In Weyerbacher's latest newsletter, owner Dan Weirback writes about the impending rise in costs of both barley and hops, and asks us craft beer drinkers to help weather the storm. Barley prices are on the rise because it is now more profitable for farmers to plant corn for ethanol production than it is to plant barley. Hops have increased in demand, and hop growers are having trouble keeping up. Brewers that do not have long term contracts may find themselves unable to purchase specific types of hops. This could be the biggest hurdle for the craft beer industry since it first began to blossom over three decades ago. There was an initial craft boom in the early nineties, but unfortunately the market become flooded with people who were more interested in the bottom line than they were in good beer, and the craft beer scene slowed considerably until its recent rise again over the past ten years or so. How will the craft beer industry cope with this latest crisis?

Well the answer is pretty simple. Keep buying craft beer. In relation to wine, craft beer is still a heck of a deal. A good bottle of wine can cost 20 dollars and up for a 750 ml bottle (roughly 25 ounces). A six pack of your favorite craft beer is still going to be well worth the possible 2 dollar or so price hike. If the upward trend in craft beer is to continue, consumers are going to have to be willing to pay a higher price point. I would argue that it is worth it. Craft brewers are artists, chefs, and scientists. They take pride in the recipes they create, and it is an historic tradition that dates back several millennia. As craft brewers face escalating costs it is even more important that you show your support, especially with local brewers who are your neighbors, your friends, and tax paying businesses. They need your support now more than ever. Can you imagine going back to a beer scene that is solely dominated by 3 multinational brewers? I shudder at the thought. So, if you walk into your favorite beer store and notice a price increase, I implore you to say to yourself, 'it is worth it'. Because it is.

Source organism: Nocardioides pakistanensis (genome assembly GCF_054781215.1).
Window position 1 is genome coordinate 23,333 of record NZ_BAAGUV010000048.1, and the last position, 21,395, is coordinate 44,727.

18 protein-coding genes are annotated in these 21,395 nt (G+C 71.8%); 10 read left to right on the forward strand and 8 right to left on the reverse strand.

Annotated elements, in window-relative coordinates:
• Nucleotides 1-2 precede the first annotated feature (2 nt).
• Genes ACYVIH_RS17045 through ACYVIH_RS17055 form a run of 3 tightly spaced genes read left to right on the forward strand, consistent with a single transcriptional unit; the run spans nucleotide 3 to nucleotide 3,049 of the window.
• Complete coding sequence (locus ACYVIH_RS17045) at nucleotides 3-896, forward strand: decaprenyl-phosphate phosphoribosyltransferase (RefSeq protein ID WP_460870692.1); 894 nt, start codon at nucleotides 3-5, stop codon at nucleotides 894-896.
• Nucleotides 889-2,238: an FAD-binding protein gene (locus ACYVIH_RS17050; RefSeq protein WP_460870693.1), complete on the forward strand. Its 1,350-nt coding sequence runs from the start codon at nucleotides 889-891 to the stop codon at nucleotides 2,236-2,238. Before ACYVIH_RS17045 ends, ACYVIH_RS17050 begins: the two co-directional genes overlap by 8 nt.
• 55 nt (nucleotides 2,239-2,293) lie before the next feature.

Home Sweet Home

It's good to be home. Thankfully my mother-in-law is doing well, and I am back in the land of good beer. All was not lost in Alabama though. I was able to have a Sierra Nevada Pale Ale with lunch, and a Samuel Adams at the bar my brother-in-law works at. I did encounter a beer crisis however, as I wanted to pick up a six pack in the evening, and I made the fateful mistake of pulling into a convenience store. I scanned the beer coolers, and there was not a craft brew in sight. We have it lucky here, as most convenience stores stock Highland, Sierra Nevada, and even Ommegang if you happen into the BP on Patton at the intersection of Haywood Road. But in Bynum, Alabama, I did not have that luxury. Instead I did something that I haven't done in years. I bought an Anheuser Busch product. At one time, Michelob was considered a premium beer, but those days are long gone. Or are they? Anheuser Busch has converted the Michelob recipe back to using all malts without any adjuncts, and this presented a unique opportunity for me to try it. While I certainly won't be reaching for it again in the foreseeable future, the beer was actually not that bad, a definite step up in flavor from its rice and corn laden cousins. Still, the flavors were muted compared to the more full bodied craft lagers that I am used to.

In local news, be sure to be on the lookout for French Broad Brewing Company's first bottled beer, the Wee-Heaviest. This special beer uses belgian yeast which should go well with a beer that is already rich in malt flavors, and should lend a bit of fruitiness to the taste. You can try it yourself at Bruisin Ale's tomorrow night (Thursday, Novemeber 15).

A little birdie (my wife) also informed me that Highland's Cold Mountain Ale has been tapped at Barley's and should be there for a month or so. Get some while you can.

Monday, November 05, 2007

A banjo on my knee

We got the unfortunate news that my mother-in-law has broken her hip, so we are traveling to Alabama tomorrow for a visit, so the beer posts will have to wait a bit. To make this post beer related, Alabama is one of the last remaining states that has a low limit on the percentage of alcohol in beer, in addition to having container size restrictions that keep other good beers out. Free the Hops is an organization that is fighting to remove those archaic laws, and I encourage you to check out their site and support them any way you can. Needless to say I won't be breaking the bank on beer purchases while I am down there.

I was able to find out a bit more information on the Cedric's Pale Ale that will be available at the Biltmore Estate. It is indeed the beer that was talked about in this post on beerinator that I linked in the previous post. The beer will be on draft only and will be exclusive to the Biltmore Estate. Looks like I will need to make a visit there to check it out.